Meet the man who ‘discovered’ burnout

This week I learned that the word “burnout” was coined in the 1970’s by a psychologist named Dr. Herbert Freudenberger, a German-born Jew who escaped Nazi-controlled Germany and moved to New York City in the 1930s.
This guy was unbelievably resilient and resourceful. First of all, he came to this country as a child, all by himself, and lived with a relative who was not kind to him. He managed to learn English, did well in school junior high, and when his parents arrived to NYC years after he did, he went to work in a tool and die shop to help support them. He eventually got back to school, completed his PhD and established a thriving therapy practice.
This is a person who knew suffering and sadness, and who knew what it meant to work VERY hard.
Yet it wasn’t until later on in his career that things began to fall apart at the seams. In the ’70s, Dr. Freudenberger became invested in the free mental health clinic movement, devoting lots of time and energy to patients addicted to substances. Much of this work was unpaid. He continued to work in his therapy practice as well, putting in 12 hours a day in his practice and then working late into the night with addicts on the street.
He was steeped in other people’s pain, and he was working a ridiculous number of hours.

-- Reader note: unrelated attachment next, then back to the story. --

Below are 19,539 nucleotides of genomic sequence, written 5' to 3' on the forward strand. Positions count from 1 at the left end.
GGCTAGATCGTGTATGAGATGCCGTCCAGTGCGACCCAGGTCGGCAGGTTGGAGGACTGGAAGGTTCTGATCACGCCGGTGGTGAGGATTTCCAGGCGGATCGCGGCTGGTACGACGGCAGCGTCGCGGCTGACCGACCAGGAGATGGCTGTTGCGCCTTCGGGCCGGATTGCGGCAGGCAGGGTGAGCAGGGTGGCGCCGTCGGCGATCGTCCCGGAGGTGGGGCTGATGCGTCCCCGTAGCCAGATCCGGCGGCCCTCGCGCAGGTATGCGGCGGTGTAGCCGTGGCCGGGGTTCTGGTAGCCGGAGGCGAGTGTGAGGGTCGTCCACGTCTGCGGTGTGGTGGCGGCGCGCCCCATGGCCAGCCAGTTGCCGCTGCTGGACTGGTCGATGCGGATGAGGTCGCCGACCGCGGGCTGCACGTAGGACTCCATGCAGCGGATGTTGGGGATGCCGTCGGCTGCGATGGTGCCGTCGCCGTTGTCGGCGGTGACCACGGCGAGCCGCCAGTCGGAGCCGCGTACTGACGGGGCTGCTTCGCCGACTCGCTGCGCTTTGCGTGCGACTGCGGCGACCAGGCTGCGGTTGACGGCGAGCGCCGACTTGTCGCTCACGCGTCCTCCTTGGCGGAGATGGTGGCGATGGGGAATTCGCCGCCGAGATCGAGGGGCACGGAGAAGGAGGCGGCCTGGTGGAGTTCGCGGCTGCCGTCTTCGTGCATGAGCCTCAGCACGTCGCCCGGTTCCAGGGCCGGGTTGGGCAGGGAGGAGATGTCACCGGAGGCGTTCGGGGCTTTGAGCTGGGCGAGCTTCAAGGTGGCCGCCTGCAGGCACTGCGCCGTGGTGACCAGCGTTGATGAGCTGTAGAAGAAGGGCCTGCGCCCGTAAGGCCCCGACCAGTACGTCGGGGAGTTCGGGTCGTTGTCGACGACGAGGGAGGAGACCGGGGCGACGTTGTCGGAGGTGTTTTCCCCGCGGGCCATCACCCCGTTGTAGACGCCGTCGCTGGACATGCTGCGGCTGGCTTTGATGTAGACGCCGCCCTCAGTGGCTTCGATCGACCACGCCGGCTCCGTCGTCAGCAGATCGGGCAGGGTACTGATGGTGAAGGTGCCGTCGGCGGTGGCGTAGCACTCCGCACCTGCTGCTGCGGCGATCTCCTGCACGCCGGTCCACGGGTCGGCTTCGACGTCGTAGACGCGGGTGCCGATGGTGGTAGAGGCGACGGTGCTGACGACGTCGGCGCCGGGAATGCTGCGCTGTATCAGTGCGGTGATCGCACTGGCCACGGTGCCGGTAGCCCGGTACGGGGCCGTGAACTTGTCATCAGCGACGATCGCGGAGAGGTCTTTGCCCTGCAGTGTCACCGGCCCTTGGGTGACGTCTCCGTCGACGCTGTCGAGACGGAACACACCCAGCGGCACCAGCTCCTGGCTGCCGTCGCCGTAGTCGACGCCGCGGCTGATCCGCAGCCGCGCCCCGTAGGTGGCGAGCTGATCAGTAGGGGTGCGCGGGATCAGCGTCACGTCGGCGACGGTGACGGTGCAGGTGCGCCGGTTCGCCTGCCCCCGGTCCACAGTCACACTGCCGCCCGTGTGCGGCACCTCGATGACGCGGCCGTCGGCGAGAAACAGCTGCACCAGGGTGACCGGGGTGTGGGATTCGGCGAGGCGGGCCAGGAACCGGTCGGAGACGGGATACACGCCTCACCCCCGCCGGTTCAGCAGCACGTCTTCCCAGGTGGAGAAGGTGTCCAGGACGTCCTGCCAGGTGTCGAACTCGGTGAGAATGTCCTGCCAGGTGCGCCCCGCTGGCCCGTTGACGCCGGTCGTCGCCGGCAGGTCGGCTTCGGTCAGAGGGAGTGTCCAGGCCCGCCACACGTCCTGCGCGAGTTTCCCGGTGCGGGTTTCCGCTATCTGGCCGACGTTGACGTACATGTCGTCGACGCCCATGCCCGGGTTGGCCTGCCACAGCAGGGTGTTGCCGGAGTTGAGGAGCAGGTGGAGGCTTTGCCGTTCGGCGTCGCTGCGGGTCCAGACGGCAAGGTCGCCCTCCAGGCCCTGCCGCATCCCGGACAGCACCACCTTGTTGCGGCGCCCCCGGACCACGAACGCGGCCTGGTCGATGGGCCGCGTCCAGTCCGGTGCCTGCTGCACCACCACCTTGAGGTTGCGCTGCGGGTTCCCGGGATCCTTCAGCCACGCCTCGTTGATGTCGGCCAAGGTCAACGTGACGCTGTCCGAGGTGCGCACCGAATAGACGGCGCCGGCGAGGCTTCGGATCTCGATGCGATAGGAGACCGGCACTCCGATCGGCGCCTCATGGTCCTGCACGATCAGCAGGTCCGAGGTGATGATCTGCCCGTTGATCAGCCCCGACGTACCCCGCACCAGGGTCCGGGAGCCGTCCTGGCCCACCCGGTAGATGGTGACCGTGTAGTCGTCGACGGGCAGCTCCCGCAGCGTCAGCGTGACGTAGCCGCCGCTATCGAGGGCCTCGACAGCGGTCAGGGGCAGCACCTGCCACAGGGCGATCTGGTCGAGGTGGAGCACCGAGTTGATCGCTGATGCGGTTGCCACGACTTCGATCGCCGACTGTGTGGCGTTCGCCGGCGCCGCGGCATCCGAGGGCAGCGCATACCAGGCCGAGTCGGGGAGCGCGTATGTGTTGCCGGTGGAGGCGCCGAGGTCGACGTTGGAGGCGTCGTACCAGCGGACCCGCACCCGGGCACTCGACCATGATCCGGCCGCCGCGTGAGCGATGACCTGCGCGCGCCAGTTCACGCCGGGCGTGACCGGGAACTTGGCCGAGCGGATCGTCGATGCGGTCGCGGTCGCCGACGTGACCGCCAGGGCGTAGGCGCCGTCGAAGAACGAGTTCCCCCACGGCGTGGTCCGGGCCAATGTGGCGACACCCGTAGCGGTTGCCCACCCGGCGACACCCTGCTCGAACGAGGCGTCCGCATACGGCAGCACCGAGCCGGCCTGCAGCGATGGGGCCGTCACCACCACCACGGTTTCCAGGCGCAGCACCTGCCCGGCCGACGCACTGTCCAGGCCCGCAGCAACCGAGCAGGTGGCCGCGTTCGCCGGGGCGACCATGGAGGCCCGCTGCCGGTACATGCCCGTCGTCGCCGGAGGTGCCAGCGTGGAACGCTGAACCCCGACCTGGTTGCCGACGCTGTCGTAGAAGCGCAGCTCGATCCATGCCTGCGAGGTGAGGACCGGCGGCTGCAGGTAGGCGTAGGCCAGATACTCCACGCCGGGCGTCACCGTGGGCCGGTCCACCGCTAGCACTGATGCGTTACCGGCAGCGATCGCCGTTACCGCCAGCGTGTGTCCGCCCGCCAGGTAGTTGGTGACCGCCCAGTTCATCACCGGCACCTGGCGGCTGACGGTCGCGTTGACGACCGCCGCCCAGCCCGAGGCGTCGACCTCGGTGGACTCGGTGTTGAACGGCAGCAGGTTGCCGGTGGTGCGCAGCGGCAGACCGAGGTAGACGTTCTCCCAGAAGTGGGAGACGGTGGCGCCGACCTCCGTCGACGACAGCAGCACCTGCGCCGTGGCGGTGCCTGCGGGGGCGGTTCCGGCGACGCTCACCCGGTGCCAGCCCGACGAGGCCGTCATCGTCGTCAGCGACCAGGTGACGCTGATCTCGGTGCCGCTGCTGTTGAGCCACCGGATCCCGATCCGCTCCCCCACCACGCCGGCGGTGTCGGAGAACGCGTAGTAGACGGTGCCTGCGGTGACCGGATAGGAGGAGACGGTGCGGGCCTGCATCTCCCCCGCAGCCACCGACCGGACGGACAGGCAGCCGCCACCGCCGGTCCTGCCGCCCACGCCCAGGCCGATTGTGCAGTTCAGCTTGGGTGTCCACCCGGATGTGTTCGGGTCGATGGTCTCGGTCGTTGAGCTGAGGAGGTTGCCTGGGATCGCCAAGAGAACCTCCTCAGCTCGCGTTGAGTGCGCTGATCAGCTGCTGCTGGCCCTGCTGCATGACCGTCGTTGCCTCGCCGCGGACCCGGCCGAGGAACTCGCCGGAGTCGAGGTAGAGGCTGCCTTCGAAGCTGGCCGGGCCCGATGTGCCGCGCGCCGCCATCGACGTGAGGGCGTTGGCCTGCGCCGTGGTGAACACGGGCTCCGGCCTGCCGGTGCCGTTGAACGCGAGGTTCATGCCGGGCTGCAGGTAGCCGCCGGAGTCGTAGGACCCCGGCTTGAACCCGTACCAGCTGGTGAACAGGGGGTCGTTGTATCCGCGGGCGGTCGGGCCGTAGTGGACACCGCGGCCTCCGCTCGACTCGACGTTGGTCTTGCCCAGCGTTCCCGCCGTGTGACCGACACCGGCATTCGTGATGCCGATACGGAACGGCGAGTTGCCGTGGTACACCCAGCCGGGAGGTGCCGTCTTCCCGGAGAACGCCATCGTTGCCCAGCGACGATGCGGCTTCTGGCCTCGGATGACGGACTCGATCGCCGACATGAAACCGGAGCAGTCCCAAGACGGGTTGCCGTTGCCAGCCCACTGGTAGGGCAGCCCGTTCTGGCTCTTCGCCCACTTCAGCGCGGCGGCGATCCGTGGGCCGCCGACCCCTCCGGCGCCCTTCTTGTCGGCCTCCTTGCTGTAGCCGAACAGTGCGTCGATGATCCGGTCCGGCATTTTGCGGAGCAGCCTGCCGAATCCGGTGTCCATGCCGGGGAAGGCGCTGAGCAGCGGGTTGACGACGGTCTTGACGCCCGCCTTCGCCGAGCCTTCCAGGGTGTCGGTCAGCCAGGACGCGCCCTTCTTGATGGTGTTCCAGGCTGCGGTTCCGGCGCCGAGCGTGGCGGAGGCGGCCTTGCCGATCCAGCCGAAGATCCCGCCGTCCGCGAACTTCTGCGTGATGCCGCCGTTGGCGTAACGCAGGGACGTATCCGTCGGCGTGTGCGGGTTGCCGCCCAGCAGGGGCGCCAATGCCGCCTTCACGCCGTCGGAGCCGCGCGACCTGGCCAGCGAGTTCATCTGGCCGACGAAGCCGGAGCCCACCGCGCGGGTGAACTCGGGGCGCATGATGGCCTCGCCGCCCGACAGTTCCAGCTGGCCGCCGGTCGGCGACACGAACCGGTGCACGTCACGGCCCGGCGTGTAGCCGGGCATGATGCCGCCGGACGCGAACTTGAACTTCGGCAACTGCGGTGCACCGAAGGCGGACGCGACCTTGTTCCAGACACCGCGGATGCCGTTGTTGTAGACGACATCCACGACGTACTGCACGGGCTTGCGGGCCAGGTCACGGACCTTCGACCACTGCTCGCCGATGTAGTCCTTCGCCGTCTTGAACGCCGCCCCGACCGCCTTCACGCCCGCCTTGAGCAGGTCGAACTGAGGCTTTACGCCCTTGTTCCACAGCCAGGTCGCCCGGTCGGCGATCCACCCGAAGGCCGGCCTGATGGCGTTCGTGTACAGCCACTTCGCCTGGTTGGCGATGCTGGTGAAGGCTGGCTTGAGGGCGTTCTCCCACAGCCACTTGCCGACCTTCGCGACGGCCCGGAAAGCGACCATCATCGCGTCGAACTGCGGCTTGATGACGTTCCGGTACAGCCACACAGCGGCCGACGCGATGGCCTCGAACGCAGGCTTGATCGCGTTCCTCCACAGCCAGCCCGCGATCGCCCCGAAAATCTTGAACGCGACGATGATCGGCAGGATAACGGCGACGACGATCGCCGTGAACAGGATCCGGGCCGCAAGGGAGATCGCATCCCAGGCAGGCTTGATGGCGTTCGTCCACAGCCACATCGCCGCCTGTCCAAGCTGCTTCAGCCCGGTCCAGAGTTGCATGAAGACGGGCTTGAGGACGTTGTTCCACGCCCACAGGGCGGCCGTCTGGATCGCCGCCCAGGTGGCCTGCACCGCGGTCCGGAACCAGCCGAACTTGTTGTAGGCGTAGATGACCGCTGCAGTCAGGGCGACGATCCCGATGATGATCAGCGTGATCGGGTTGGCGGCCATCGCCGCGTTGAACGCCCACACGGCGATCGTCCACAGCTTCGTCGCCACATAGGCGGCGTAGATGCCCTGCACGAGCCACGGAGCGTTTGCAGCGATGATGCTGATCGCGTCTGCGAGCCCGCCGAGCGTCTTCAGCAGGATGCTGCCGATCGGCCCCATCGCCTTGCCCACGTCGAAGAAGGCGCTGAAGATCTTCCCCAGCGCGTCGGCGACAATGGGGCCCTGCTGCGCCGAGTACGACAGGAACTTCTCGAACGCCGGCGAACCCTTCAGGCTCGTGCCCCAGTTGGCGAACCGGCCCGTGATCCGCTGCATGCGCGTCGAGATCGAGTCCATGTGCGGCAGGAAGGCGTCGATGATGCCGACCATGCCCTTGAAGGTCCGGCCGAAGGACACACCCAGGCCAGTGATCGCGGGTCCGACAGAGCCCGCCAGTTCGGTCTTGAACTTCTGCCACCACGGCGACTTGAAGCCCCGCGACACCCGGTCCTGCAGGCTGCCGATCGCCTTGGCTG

He became irritable, hollow, exhausted. His daughter later described him as “difficult to live with.” Dr. Freudenberger became curious about what was happening to him. He did self-analysis, talking into a tape recorder and listening to the tapes, trying to understand his own thoughts and emotions better. He did research and published a book called BURNOUT: THE HIGH COST OF HIGH ACHIEVEMENT.
In the book, he made this analogy:
“If you have ever seen a building that has been burned out, you know it’s a devastating sight… some bricks or concrete may be left; some outline of windows. Indeed, the outer shell may seem almost intact. Only if you venture inside will you be struck by the full force of the desolation.”
Dr. Freudenberger said that, like a burned-out house, someone who’s burned out may not seem that way on the outside, but “their inner resources are consumed as if by fire, leaving a great emptiness inside.” (I first came across this excerpt from his book here).
It seems that the recognition Dr. Freudenberger received for his work helped him get into a different mindset and mental space. He apparently never really cut down on his work hours but did become happier and more relaxed as his career progressed — after he named the phenomenon of burnout.
My theory: In looking inward and ultimately speaking up, Dr. Freudenberger connected with hundreds of thousands of people experiencing the same thing. They said, “Yes, this is me, too. You’re describing me.” Perhaps he realized there was meaning and purpose not only to his work, but to his suffering. He had contributed, and he wasn’t alone.
There’s a way that burnout creates loneliness, and connecting with others with a shared experience is one way of breaking free 💜
If this resonates with you, consider downloading my free burnout survival guide here.
And if you’re a therapist working in a high-stress setting in the Rochester NY area, and burnout is knocking at your door…there’s still room for you in my Clinician Process Group